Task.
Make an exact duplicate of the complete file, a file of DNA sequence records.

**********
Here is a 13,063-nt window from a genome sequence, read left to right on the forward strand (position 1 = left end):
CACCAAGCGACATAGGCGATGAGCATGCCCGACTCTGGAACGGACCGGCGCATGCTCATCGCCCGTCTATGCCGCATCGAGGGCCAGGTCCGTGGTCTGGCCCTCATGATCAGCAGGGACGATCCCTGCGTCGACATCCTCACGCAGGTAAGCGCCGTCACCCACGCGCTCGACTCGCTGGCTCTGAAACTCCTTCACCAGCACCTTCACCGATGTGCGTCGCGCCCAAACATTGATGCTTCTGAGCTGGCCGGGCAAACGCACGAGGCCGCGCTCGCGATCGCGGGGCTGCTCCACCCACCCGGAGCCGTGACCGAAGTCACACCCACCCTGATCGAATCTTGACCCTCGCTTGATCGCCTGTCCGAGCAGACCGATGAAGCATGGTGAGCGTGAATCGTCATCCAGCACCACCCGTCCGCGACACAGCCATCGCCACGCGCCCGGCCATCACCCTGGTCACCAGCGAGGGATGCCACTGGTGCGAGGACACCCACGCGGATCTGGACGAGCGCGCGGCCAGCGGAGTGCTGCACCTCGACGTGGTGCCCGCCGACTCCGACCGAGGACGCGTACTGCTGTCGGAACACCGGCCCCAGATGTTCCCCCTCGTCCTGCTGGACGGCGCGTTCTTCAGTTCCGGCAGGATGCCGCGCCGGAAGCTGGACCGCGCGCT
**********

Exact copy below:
Here is a 13,063-nt window from a genome sequence, read left to right on the forward strand (position 1 = left end):
CACCAAGCGACATAGGCGATGAGCATGCCCGACTCTGGAACGGACCGGCGCATGCTCATCGCCCGTCTATGCCGCATCGAGGGCCAGGTCCGTGGTCTGGCCCTCATGATCAGCAGGGACGATCCCTGCGTCGACATCCTCACGCAGGTAAGCGCCGTCACCCACGCGCTCGACTCGCTGGCTCTGAAACTCCTTCACCAGCACCTTCACCGATGTGCGTCGCGCCCAAACATTGATGCTTCTGAGCTGGCCGGGCAAACGCACGAGGCCGCGCTCGCGATCGCGGGGCTGCTCCACCCACCCGGAGCCGTGACCGAAGTCACACCCACCCTGATCGAATCTTGACCCTCGCTTGATCGCCTGTCCGAGCAGACCGATGAAGCATGGTGAGCGTGAATCGTCATCCAGCACCACCCGTCCGCGACACAGCCATCGCCACGCGCCCGGCCATCACCCTGGTCACCAGCGAGGGATGCCACTGGTGCGAGGACACCCACGCGGATCTGGACGAGCGCGCGGCCAGCGGAGTGCTGCACCTCGACGTGGTGCCCGCCGACTCCGACCGAGGACGCGTACTGCTGTCGGAACACCGGCCCCAGATGTTCCCCCTCGTCCTGCTGGACGGCGCGTTCTTCAGTTCCGGCAGGATGCCGCGCCGGAAGCTGGACCGCGCGCT